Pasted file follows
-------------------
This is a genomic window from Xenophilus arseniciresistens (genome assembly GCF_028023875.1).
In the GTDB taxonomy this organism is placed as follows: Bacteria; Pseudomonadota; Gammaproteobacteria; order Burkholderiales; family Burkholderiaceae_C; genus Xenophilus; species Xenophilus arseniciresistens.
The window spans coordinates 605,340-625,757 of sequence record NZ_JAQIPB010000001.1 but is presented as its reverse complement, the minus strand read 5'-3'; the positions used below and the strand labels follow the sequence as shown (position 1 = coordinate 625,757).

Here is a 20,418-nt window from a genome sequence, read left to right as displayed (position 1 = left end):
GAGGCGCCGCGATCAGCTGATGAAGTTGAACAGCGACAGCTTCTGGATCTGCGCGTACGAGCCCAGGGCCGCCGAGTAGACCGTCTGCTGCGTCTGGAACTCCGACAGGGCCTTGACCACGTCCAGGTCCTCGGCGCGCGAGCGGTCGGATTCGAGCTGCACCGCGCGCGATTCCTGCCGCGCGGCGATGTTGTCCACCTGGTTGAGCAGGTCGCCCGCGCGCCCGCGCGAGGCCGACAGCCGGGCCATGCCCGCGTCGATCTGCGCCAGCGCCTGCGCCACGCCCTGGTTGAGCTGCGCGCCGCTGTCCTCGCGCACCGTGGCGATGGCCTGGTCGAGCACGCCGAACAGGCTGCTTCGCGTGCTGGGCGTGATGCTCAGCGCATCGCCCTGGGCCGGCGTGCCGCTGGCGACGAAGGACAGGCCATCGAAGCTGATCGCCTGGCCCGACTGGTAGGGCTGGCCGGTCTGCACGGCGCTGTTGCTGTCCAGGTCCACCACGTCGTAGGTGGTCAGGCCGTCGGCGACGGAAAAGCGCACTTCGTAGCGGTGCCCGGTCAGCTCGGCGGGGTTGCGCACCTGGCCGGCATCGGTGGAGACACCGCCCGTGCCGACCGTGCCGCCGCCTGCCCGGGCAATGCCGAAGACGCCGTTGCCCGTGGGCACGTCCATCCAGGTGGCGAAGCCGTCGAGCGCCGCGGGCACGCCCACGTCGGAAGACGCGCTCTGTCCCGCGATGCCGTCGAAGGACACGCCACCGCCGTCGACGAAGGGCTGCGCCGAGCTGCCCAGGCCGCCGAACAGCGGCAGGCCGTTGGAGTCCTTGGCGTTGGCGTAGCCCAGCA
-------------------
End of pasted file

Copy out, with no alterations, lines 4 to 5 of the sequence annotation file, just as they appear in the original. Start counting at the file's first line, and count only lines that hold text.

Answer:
Here is a 20,418-nt window from a genome sequence, read left to right as displayed (position 1 = left end):
GAGGCGCCGCGATCAGCTGATGAAGTTGAACAGCGACAGCTTCTGGATCTGCGCGTACGAGCCCAGGGCCGCCGAGTAGACCGTCTGCTGCGTCTGGAACTCCGACAGGGCCTTGACCACGTCCAGGTCCTCGGCGCGCGAGCGGTCGGATTCGAGCTGCACCGCGCGCGATTCCTGCCGCGCGGCGATGTTGTCCACCTGGTTGAGCAGGTCGCCCGCGCGCCCGCGCGAGGCCGACAGCCGGGCCATGCCCGCGTCGATCTGCGCCAGCGCCTGCGCCACGCCCTGGTTGAGCTGCGCGCCGCTGTCCTCGCGCACCGTGGCGATGGCCTGGTCGAGCACGCCGAACAGGCTGCTTCGCGTGCTGGGCGTGATGCTCAGCGCATCGCCCTGGGCCGGCGTGCCGCTGGCGACGAAGGACAGGCCATCGAAGCTGATCGCCTGGCCCGACTGGTAGGGCTGGCCGGTCTGCACGGCGCTGTTGCTGTCCAGGTCCACCACGTCGTAGGTGGTCAGGCCGTCGGCGACGGAAAAGCGCACTTCGTAGCGGTGCCCGGTCAGCTCGGCGGGGTTGCGCACCTGGCCGGCATCGGTGGAGACACCGCCCGTGCCGACCGTGCCGCCGCCTGCCCGGGCAATGCCGAAGACGCCGTTGCCCGTGGGCACGTCCATCCAGGTGGCGAAGCCGTCGAGCGCCGCGGGCACGCCCACGTCGGAAGACGCGCTCTGTCCCGCGATGCCGTCGAAGGACACGCCACCGCCGTCGACGAAGGGCTGCGCCGAGCTGCCCAGGCCGCCGAACAGCGGCAGGCCGTTGGAGTCCTTGGCGTTGGCGTAGCCCAGCA